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Tuesday, 20 September 2016

‘You Were Never Really Here’ by Jonathan Ames



Published by Pushkin Vertigo,
28 July 2016.
 
ISBN 978 1782 272 458

Joe is an ex Marine and former FBI agent whose experiences working for those organisations almost destroyed him.  He has managed to pull himself back from the brink and now lives with his eighty year old mother whilst working as a private detective out of New York City.

Joe gets his assignments from McCleary.  A former private investigator in his 60s, McCleary tries to forget his loneliness by hard talking and drinking.  Joe is given the task of finding a 13-year-old daughter of State Senator Votto.  The girl has been missing for six months but now Votto thinks he has lead and has asked McCleary to help him because he doesn't want the police involved. 

What follows is anything but cosy; as Joe investigates the case he puts himself and many of those around him in peril. 

This fast moving 92 page crime mystery novella is action packed and highly readable.  It will appeal to those who, like me, enjoy hard-boiled thrillers in the style of Chandler and delicious one-liners like:

“It frightened even the hardest men to have their fingers snapped, and in a fight, like a dance, you often held hands.”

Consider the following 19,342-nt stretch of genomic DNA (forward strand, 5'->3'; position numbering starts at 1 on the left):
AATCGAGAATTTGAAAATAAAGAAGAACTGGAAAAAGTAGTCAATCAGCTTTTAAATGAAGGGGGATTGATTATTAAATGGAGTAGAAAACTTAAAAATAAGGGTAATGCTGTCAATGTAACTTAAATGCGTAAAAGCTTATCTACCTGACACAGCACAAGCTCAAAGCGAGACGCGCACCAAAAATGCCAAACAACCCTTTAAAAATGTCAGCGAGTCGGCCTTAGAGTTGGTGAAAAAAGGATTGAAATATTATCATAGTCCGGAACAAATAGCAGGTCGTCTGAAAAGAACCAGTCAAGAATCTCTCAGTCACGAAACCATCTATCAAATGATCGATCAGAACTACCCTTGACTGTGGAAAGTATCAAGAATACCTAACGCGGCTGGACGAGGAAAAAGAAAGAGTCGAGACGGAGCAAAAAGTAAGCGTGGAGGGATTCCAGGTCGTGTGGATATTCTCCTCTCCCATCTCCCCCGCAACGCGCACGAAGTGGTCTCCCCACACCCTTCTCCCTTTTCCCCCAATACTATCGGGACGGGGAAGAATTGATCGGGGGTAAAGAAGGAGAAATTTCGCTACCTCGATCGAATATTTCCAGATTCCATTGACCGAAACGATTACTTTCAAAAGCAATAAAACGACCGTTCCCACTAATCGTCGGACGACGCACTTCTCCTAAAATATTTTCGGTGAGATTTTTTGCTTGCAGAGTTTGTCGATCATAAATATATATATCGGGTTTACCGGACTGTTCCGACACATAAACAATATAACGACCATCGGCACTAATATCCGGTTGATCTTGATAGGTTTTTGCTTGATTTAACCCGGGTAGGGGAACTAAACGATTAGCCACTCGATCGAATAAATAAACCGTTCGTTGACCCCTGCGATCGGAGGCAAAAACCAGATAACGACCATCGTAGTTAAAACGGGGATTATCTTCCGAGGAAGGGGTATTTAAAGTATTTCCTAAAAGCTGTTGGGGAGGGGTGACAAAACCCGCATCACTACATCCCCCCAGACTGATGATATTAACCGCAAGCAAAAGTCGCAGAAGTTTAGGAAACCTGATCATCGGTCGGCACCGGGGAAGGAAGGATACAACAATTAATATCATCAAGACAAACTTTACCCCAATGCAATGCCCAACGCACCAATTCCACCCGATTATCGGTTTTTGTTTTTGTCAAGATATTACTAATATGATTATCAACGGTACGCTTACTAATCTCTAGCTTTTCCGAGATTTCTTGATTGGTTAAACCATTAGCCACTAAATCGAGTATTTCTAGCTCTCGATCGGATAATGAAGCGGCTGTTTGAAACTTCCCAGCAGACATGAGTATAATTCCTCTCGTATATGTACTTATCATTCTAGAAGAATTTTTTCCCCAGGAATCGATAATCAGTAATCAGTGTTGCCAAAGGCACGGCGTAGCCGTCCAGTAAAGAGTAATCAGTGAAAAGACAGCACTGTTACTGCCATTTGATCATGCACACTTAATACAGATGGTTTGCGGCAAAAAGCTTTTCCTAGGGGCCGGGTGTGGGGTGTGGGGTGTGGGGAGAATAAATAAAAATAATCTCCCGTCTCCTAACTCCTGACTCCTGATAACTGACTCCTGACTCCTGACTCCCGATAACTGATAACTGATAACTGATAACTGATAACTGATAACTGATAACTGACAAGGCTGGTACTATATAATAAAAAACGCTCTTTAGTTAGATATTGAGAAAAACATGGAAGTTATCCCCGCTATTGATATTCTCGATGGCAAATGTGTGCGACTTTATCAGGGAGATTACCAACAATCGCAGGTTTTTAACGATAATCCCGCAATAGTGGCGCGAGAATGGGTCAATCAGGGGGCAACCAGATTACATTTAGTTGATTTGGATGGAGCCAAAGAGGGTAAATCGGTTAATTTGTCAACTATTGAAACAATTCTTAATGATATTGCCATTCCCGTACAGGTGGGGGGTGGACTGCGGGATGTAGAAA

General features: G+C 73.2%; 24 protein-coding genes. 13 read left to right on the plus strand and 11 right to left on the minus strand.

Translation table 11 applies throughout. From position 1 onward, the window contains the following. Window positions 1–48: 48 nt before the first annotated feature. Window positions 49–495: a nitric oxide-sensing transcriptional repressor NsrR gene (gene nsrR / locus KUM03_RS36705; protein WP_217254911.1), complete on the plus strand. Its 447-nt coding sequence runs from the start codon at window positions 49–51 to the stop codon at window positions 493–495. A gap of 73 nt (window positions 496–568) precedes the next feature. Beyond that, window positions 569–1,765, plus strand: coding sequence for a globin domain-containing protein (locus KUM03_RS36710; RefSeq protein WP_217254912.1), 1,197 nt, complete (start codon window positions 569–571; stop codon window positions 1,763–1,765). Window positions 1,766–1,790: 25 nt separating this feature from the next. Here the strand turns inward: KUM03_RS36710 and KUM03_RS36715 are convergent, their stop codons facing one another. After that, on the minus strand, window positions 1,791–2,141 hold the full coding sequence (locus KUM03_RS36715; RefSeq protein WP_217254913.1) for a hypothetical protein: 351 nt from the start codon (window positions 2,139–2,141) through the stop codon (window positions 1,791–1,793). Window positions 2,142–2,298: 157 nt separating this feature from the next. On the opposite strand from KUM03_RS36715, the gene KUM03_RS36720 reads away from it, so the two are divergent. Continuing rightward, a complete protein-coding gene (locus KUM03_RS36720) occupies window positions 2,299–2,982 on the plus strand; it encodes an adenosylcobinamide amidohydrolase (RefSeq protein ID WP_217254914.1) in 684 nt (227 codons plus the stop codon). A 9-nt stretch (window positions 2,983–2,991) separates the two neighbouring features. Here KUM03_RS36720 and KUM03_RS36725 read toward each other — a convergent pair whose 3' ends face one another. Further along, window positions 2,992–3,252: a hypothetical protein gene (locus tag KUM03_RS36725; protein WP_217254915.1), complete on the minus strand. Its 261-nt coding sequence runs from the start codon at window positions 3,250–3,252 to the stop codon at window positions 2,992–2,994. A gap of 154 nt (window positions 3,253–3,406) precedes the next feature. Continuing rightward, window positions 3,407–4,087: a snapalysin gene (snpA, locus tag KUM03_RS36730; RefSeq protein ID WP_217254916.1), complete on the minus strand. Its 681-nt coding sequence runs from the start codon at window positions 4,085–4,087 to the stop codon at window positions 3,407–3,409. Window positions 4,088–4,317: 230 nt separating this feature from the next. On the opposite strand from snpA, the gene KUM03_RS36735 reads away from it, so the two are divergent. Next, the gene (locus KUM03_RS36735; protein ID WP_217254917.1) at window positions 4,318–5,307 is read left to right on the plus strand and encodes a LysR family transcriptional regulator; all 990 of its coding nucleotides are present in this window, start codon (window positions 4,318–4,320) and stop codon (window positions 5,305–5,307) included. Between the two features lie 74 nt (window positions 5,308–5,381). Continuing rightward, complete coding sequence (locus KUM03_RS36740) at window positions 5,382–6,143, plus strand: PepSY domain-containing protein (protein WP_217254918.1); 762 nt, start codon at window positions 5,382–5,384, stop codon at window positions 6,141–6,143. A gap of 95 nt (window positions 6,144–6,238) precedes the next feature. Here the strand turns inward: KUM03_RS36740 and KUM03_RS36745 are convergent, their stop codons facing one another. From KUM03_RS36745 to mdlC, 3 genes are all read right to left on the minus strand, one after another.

Jonathan Ames has written several other novels as well as television shows and movies.
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Reviewer: Dorothy Marshall-Gent

Jonathan Ames was born 23 March 1964 in New York City. He attended Columbia and Princeton University. He is a novelist, essayist, creator of the beloved TV series Bored to Death and Blunt Talk, and is celebrated not only for his comic sensibilities and devotion to the absurd but for his lurid attraction to inner demons. He lives in New York.




Dot Marshall-Gent worked in the emergency services for twenty years first as a police officer, then as a paramedic and finally as a fire control officer before graduating from King’s College, London as a teacher of English in her mid-forties.  She completed a M.A. in Special and Inclusive Education at the Institute of Education, London and now teaches part-time and writes mainly about educational issues.  Dot sings jazz and country music and plays guitar, banjo and piano as well as being addicted to reading mystery and crime fiction.  

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